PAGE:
Mr. Batcheller to Mr. Blaine.
Lisbon, May 27, 1892. (Received June 13.)
Sir: I have the honor to inform you that during my recent visit to the Island of Fayal (in conformity with your instruction No. 47, bearing date Washington, December 11, 1891) I received through the agency of a commission of military officers, duly appointed for that purpose by his excellency Sehnor José Ignacio da Silva, military commander of the Western Azores, formal possession of the cannon for many years mounted in the Castle of Santa Cruz (heretofore erroneously mentioned as San Joao), and forming part of the armament of the private armed brig General Armstrong, destroyed by the British fleet in the harbor of Horta (Fayal) in September 1814, and commonly known as Long Tom.
After the formal delivery of the gun it was dismounted and placed upon a sledge prepared by Consul Dexter, at my request, for that purpose, and transported from the esplanade of the castle through the inner sally port to the premises of the United States consulate, where it is now stored awaiting the arrival of a war vessel, as suggested in your dispatch No. 63, dated Washington, April 1, 1892, for its transportation to the United States.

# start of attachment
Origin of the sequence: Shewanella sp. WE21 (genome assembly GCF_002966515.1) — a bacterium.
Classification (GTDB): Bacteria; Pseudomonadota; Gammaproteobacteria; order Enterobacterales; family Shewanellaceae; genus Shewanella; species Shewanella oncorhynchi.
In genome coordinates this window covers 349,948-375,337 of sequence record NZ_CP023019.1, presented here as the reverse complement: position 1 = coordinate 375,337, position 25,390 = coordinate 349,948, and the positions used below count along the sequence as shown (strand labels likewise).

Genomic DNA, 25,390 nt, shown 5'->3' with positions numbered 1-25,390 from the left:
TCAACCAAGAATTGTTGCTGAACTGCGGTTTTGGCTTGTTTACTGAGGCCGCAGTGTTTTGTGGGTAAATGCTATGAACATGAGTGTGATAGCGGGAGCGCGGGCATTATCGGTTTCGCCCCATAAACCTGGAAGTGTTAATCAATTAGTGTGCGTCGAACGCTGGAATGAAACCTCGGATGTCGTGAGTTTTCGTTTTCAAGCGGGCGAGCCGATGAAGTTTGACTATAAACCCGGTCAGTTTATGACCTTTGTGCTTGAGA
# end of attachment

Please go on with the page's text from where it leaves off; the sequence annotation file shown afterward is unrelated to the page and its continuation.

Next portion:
There were urgent causes why the gun should be placed at once in the possession of the United States authorities, and the Portuguese officials were desirous that this should take place during my presence at Fayal, in order that I might witness the act (auto) of transfer, which was duly drawn up, and signed immediately thereafter, to be deposited in the Portuguese military archives at Lisbon, a copy of which, with translation, I herewith inclose marked respectively Nos. 1 and 2.
In a letter received from Lewis Dexter, esq., United States consul at Fayal, written after my departure for Lisbon, I take the liberty of quoting the following: “There is such an evident good feeling existing in regard to the transfer of ‘Long Tom,’ and pleasure so generally expressed that it is going to the United States, that I must congratulate you on the manner in which it was effected. The impression is left upon the minds of the people that they have been honored by your presence, as they have been made happy in the consideration shown them.”
There has been considerable comment in Lisbon, and elsewhere in Portugal, concerning this event, and my visit to the islands (which is the first by any foreign diplomatic representative to this court) that I am convinced the same will be conducive of improved amical and material relations between the two countries.
I have, etc.,